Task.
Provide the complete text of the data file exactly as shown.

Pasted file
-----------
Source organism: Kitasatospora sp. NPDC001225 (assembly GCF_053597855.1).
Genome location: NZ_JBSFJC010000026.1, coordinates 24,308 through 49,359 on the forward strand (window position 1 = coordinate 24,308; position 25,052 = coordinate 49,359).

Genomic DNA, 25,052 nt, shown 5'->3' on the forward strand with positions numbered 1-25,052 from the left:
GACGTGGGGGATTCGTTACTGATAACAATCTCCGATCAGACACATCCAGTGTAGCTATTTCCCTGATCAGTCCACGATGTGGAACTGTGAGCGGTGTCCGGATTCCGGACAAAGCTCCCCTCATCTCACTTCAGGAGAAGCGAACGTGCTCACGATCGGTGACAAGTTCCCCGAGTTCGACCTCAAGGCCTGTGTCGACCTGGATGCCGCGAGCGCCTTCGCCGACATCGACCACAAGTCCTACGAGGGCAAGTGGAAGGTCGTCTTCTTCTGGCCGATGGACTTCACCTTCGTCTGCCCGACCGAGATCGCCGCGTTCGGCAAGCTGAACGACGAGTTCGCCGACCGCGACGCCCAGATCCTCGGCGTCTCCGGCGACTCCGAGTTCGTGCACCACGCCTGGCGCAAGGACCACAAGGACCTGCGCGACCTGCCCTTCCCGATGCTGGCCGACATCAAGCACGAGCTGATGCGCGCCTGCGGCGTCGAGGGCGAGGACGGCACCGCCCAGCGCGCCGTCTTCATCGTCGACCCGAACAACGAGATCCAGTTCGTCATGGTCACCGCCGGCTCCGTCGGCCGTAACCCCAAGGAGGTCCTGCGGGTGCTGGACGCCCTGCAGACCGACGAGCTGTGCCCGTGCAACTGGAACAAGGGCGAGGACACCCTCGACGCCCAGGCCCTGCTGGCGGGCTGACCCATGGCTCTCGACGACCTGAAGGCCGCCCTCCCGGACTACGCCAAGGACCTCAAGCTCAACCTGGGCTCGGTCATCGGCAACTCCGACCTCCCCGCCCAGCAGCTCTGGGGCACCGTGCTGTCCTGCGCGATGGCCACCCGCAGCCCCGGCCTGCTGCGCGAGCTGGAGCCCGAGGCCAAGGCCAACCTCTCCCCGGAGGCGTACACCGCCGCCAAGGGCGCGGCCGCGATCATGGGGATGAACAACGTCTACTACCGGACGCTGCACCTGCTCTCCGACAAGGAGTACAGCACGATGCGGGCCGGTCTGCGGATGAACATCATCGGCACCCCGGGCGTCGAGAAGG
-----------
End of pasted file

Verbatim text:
Source organism: Kitasatospora sp. NPDC001225 (assembly GCF_053597855.1).
Genome location: NZ_JBSFJC010000026.1, coordinates 24,308 through 49,359 on the forward strand (window position 1 = coordinate 24,308; position 25,052 = coordinate 49,359).

Genomic DNA, 25,052 nt, shown 5'->3' on the forward strand with positions numbered 1-25,052 from the left:
GACGTGGGGGATTCGTTACTGATAACAATCTCCGATCAGACACATCCAGTGTAGCTATTTCCCTGATCAGTCCACGATGTGGAACTGTGAGCGGTGTCCGGATTCCGGACAAAGCTCCCCTCATCTCACTTCAGGAGAAGCGAACGTGCTCACGATCGGTGACAAGTTCCCCGAGTTCGACCTCAAGGCCTGTGTCGACCTGGATGCCGCGAGCGCCTTCGCCGACATCGACCACAAGTCCTACGAGGGCAAGTGGAAGGTCGTCTTCTTCTGGCCGATGGACTTCACCTTCGTCTGCCCGACCGAGATCGCCGCGTTCGGCAAGCTGAACGACGAGTTCGCCGACCGCGACGCCCAGATCCTCGGCGTCTCCGGCGACTCCGAGTTCGTGCACCACGCCTGGCGCAAGGACCACAAGGACCTGCGCGACCTGCCCTTCCCGATGCTGGCCGACATCAAGCACGAGCTGATGCGCGCCTGCGGCGTCGAGGGCGAGGACGGCACCGCCCAGCGCGCCGTCTTCATCGTCGACCCGAACAACGAGATCCAGTTCGTCATGGTCACCGCCGGCTCCGTCGGCCGTAACCCCAAGGAGGTCCTGCGGGTGCTGGACGCCCTGCAGACCGACGAGCTGTGCCCGTGCAACTGGAACAAGGGCGAGGACACCCTCGACGCCCAGGCCCTGCTGGCGGGCTGACCCATGGCTCTCGACGACCTGAAGGCCGCCCTCCCGGACTACGCCAAGGACCTCAAGCTCAACCTGGGCTCGGTCATCGGCAACTCCGACCTCCCCGCCCAGCAGCTCTGGGGCACCGTGCTGTCCTGCGCGATGGCCACCCGCAGCCCCGGCCTGCTGCGCGAGCTGGAGCCCGAGGCCAAGGCCAACCTCTCCCCGGAGGCGTACACCGCCGCCAAGGGCGCGGCCGCGATCATGGGGATGAACAACGTCTACTACCGGACGCTGCACCTGCTCTCCGACAAGGAGTACAGCACGATGCGGGCCGGTCTGCGGATGAACATCATCGGCACCCCGGGCGTCGAGAAGG